Volta and GWT continues…… (II part)

The Volta features,

The most important aspect of any microsoft product is the familiarity, that what thy bank on the user-friendliness, that comes from the familiar usage of the keyboard keys, tools and techniques.Across all products it literally the same.

Same is the case of Volta too, but here the familiarity is the language, i.e the .Net languages, The Volta application is structured like a WinForms application, so is like bread n butter to most of the developers.

Similar to GWT , Volta also has extended support for creation of custom controls along with the basic set provided, which most of the developers developing custom controls in .Net windows and web applications.

Biggest change micrsoft have got into volta is that it the MSIL is recompiled to the target environment, In essence Volta is a recompiler. Volta works on MSIL rather than on a textual source language. Volta rewrites MSIL into any number of target languages, including, JavaScript and MSIL itself. This helps us to delay permanent decisions about architecture, target environment until after our code is basically instead of worrying about the architecture the developer can concentrate more on the problem rather than the material things around.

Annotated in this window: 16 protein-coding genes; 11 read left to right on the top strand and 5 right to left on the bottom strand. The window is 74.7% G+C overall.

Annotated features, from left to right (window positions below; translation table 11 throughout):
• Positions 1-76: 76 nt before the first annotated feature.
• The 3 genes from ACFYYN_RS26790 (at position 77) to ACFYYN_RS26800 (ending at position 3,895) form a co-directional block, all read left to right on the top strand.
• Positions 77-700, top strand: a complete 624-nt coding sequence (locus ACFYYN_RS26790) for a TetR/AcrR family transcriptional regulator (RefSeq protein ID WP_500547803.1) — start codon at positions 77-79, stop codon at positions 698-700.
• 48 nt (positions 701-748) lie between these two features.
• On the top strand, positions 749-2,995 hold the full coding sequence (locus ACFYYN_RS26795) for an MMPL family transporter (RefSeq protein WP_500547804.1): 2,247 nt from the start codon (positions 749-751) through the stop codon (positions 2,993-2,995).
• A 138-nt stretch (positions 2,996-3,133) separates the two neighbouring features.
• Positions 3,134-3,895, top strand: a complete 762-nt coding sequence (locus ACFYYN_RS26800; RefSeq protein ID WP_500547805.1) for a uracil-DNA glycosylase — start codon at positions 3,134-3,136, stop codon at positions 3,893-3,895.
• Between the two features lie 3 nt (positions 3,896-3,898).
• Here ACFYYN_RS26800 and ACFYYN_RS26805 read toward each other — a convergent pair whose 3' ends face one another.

(Following Excerpt From Microsoft labs website)

In summary, Volta confers flexibility in the architecture dimension through:

  • Language-independence. Write Volta code in any language that compiles into MSIL. For example, C#, VB, IronPython, etc.
  • Leverage the entire .NET toolchain. Use libraries; the IDE, Intellisense, auto-complete, snippets; FxCop; profiler; class browser; ILDASM; and so on.
  • Low entry barrier. Reduce your learning burden; use “only the languages in the room.”
  • Brown-field applicability. Volta-enable existing applications for the cloud.
  • Beyond 2 tiers. Refactor to as many tiers as you need using exactly the same mechanisms recursively applied.
  • Deep embedding of CLR semantics. Preserve exact CLR semantics across platforms.
  • Cross-browser support. Use one programming model across browsers.
  • Complete orthogonality with refactoring. Mix and match refactoring and retargeting.
  • Ajax-ready. Write Ajax patterns and idioms in familiar .NET languages.
  • Cross-browser support. Write the same code for Internet Explorer and Firefox.
  • Debugging transparency. Debug code with a specific browser.
  • Leverage browser-specific features. Where needed, access features unique to each browser.
  • Visual-Studio integration. Enjoy seamless integration with the IDE.

Pretty similar features to GWT .

Lets see in future which of them fare better, its again the fight of the open source and the proprietary software.

The Google Vs Microsoft fight can reap rich benefits for developer like you and me and also the world which is plugged in to the internet 24/7 😛

Thats it for today,till then bye and have a great day ahead.

– Deepak.


One Response

  1. Thanks for information.
    many interesting things

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